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Evans v. Cessna

United States District Court, S.D. Mississippi, Northern Division

December 1, 2014

JIMMIE C. CESSNA, Defendant.


CARLTON W. REEVES, District Judge.

This matter is before the Court sua sponte. Pro se Plaintiff Donovan Evans is a pretrial detainee at the Lauderdale County Detention Center, and he brings this action complaining of a vehicle accident, prior to his detention. The Court has considered and liberally construed the pleadings. For the reasons set forth below, the Court finds that this case should be dismissed.


Evans is a resident of Mississippi. Although he is currently awaiting trial in the Lauderdale County Detention Center, he complains of a vehicle accident which occurred prior to his detention. The accident occurred on October 4, 2013. He alleges that while he was riding his bicycle in Meridian, Mississippi, he was struck from behind, by a motor vehicle driven by Defendant Jimmie C. Cessna. Cessna is also a Mississippi resident. He allegedly was proceeding through an intersection when he struck Evans. Evans contends that Cessna is not an employee of the Mississippi Department of Corrections or the Lauderdale County Detention Center. Rather, he was riding his privately owned vehicle. As a result of the incident, Evans claims to have sustained physical injuries, including a loss of consciousness for about an hour.

Evans brings this action against Cessna for damages. Evans asserts claims under 42 U.S.C. § 1983 and state law and contends that Cessna's actions violated Evans's constitutional rights.



The Prison Litigation Reform Act of 1996 ("PLRA") applies to prisoners proceeding in forma pauperis in this Court. The PLRA provides in part that "the court shall dismiss the case at any time if the court determines that... the action... (i) is frivolous or malicious; (ii) fails to state a claim on which relief may be granted; or (iii) seeks monetary relief against a defendant who is immune from such relief." 28 U.S.C. § 1915(e)(2)(B). This framework "accords judges not only the authority to dismiss a claim based on an indisputably meritless legal theory, but also the unusual power to pierce the veil of the complaint's factual allegations and dismiss those claims whose factual contentions are clearly baseless." Denton v. Hernandez, 504 U.S. 25, 32 (1992) (quotation omitted). "[I]n an action proceeding under [28 U.S.C. § 1915, a federal court] may consider, sua sponte, affirmative defenses that are apparent from the record even where they have not been addressed or raised...." Ali v. Higgs, 892 F.2d 438, 440 (5th Cir. 1990). "Significantly, the court is authorized to test the proceeding for frivolousness or maliciousness even before service of process or before the filing of the answer." Id. Because the Court has permitted Evans to proceed in forma pauperis, the Complaint is subject to the provisions allowing for sua sponte dismissal under § 1915.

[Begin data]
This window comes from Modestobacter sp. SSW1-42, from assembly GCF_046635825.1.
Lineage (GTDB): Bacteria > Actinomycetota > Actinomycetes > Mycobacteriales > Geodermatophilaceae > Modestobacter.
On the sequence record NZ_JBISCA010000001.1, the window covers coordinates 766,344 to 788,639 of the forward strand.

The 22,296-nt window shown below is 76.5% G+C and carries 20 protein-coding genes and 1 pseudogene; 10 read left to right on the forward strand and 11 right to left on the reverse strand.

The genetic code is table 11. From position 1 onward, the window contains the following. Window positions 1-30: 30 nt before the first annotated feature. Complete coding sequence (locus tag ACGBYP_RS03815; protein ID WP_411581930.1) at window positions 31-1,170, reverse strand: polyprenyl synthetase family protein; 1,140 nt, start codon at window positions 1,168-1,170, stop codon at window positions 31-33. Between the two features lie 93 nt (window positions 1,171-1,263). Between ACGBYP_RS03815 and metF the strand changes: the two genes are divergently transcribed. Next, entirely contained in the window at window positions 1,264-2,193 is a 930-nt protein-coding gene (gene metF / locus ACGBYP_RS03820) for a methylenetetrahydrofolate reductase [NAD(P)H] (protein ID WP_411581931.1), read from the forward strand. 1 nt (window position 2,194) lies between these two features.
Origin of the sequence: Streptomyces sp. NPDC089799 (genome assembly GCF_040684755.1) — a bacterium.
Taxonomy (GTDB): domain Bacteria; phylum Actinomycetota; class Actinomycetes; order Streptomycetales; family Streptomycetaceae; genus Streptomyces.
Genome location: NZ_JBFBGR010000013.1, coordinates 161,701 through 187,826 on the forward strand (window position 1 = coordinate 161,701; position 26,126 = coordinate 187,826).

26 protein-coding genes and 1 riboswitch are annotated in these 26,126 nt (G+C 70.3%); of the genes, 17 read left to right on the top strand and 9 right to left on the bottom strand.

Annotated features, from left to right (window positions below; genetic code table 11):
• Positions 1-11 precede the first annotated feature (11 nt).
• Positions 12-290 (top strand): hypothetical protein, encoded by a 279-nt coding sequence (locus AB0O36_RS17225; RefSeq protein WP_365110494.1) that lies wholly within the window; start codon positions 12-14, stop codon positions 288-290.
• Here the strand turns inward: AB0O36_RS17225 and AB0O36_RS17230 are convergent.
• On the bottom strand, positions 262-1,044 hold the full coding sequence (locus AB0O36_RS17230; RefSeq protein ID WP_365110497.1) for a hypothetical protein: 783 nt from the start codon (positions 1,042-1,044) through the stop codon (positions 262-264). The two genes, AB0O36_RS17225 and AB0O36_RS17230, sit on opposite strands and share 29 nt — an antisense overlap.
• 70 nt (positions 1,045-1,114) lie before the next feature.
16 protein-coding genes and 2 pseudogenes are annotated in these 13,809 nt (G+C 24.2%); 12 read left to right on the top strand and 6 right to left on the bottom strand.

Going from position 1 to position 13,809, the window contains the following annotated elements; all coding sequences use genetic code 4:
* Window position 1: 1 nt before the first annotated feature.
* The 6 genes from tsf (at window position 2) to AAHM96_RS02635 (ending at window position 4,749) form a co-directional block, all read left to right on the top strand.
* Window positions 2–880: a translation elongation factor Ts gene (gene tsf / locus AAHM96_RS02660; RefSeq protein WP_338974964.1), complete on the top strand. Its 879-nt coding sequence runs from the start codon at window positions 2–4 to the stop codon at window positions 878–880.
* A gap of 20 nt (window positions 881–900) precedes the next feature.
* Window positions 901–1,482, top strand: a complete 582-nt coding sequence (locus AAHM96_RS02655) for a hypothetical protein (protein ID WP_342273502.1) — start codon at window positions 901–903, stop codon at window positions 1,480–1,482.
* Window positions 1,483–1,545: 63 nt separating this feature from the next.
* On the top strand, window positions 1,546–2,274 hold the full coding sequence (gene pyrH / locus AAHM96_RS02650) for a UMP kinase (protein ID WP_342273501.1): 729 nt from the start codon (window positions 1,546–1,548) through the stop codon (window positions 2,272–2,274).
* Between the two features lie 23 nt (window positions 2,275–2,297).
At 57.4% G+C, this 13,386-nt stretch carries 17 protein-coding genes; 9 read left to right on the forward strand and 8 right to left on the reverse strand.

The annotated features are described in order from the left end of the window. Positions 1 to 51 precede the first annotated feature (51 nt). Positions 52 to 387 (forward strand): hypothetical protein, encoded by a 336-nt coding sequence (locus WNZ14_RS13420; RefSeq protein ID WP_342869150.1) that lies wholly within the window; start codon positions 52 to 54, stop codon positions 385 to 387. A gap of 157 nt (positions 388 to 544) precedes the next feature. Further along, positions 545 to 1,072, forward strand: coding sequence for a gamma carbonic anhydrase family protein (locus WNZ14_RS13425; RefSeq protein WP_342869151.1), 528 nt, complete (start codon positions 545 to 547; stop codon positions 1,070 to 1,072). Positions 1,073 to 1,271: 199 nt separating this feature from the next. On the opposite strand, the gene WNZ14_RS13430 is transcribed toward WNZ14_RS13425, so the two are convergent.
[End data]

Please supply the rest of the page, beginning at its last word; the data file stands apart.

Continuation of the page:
To prove Evans's § 1983 claim, he will have to show, among other things, that Defendant acted under color of state law. West v. Atkins, 487 U.S. 42, 48 (1988). "To constitute state action, the deprivation must be caused by the exercise of some right or privilege created by the State... or by a person for whom the State is responsible, ' and the party... must be a person who may fairly be said to be a state actor.'" Id. at 49 (quoting Lugar v. Edmondson Oil Co., 457 U.S. 922, 937 (1982)). "This may be because he is a state official, because he has acted together with or has obtained significant aid from state officials, or because his conduct is otherwise chargeable to the state." Id.

"Private individuals generally are not considered... state actors.... Notwithstanding this limitation, a private individual may act under color of law in certain circumstances, such as when a private person is involved in a conspiracy or participates in joint activity with state actors." Ballard v. Wall, 413 F.3d 510, 518 (5th Cir. 2005). State action may also be found where the state compels the private party to act, "when the state provides significant encouragement, either overt or covert, '" when the private entity is controlled by the State, when the private party performs a public function, or when the private party is so entwined with the State as to make the party a state actor. Brentwood Acad. v. Tenn. Secondary Sch. Athletic Ass'n, 531 U.S. 288, 296 (2001).

Evans merely claims that Cessna caused a motor vehicle accident with Evans, when he was a free world citizen. Evans specifically disavows that Cessna was employed as a state or county correctional officer at the time. This is insufficient to allege that Cessna is a state actor. Evans alleges no connection between this private party Defendant and the State. He therefore has failed to state a claim against Cessna under § 1983. The § 1983 claim is dismissed, and this dismissal counts as a strike pursuant to § 1915(g).


Evans also brings a state law claim for negligence against Cessna. Because Evans admits that both he and Defendant are Mississippi residents, there is no basis for diversity jurisdiction. Rather, this claim invokes the Court's supplemental jurisdiction. 28 U.S.C. § 1367(a). This jurisdiction may be declined if "the district court has dismissed all claims over which it has original jurisdiction." 28 U.S.C. § 1367(c)(3). Since the Court has dismissed the § 1983 claim, it declines jurisdiction over the state law claim. It is dismissed without prejudice.

IT IS THEREFORE ORDERED AND ADJUDGED that, for the foregoing reasons, pro se Plaintiff Donovan Evans's 42 U.S.C. § 1983 claim is DISMISSED WITHOUT PREJUDICE for failure to state a claim. This ...

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